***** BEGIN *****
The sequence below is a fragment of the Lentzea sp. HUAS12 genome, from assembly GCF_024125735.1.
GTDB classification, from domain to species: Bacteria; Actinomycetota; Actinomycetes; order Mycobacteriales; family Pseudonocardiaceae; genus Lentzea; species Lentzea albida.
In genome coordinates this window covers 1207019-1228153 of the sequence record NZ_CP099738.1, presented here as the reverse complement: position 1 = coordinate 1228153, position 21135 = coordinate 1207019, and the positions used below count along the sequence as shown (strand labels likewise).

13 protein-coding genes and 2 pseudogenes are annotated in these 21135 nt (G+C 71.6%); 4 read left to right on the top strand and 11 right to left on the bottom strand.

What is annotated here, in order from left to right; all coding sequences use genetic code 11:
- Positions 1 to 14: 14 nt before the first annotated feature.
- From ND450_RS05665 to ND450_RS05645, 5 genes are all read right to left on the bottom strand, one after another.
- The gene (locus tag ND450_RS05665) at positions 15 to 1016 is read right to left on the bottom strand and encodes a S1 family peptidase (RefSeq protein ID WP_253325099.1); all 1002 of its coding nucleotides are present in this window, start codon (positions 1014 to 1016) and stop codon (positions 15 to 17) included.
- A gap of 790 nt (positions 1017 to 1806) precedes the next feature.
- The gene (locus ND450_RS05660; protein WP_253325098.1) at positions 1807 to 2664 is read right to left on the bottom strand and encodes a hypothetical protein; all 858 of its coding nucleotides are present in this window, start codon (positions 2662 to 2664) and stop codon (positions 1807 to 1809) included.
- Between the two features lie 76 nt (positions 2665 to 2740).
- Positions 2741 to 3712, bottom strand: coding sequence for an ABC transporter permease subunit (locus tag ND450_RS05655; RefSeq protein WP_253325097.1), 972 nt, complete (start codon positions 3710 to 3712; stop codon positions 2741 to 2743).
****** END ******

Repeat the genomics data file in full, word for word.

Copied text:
The sequence below is a fragment of the Lentzea sp. HUAS12 genome, from assembly GCF_024125735.1.
GTDB classification, from domain to species: Bacteria; Actinomycetota; Actinomycetes; order Mycobacteriales; family Pseudonocardiaceae; genus Lentzea; species Lentzea albida.
In genome coordinates this window covers 1207019-1228153 of the sequence record NZ_CP099738.1, presented here as the reverse complement: position 1 = coordinate 1228153, position 21135 = coordinate 1207019, and the positions used below count along the sequence as shown (strand labels likewise).

13 protein-coding genes and 2 pseudogenes are annotated in these 21135 nt (G+C 71.6%); 4 read left to right on the top strand and 11 right to left on the bottom strand.

What is annotated here, in order from left to right; all coding sequences use genetic code 11:
- Positions 1 to 14: 14 nt before the first annotated feature.
- From ND450_RS05665 to ND450_RS05645, 5 genes are all read right to left on the bottom strand, one after another.
- The gene (locus tag ND450_RS05665) at positions 15 to 1016 is read right to left on the bottom strand and encodes a S1 family peptidase (RefSeq protein ID WP_253325099.1); all 1002 of its coding nucleotides are present in this window, start codon (positions 1014 to 1016) and stop codon (positions 15 to 17) included.
- A gap of 790 nt (positions 1017 to 1806) precedes the next feature.
- The gene (locus ND450_RS05660; protein WP_253325098.1) at positions 1807 to 2664 is read right to left on the bottom strand and encodes a hypothetical protein; all 858 of its coding nucleotides are present in this window, start codon (positions 2662 to 2664) and stop codon (positions 1807 to 1809) included.
- Between the two features lie 76 nt (positions 2665 to 2740).
- Positions 2741 to 3712, bottom strand: coding sequence for an ABC transporter permease subunit (locus tag ND450_RS05655; RefSeq protein WP_253325097.1), 972 nt, complete (start codon positions 3710 to 3712; stop codon positions 2741 to 2743).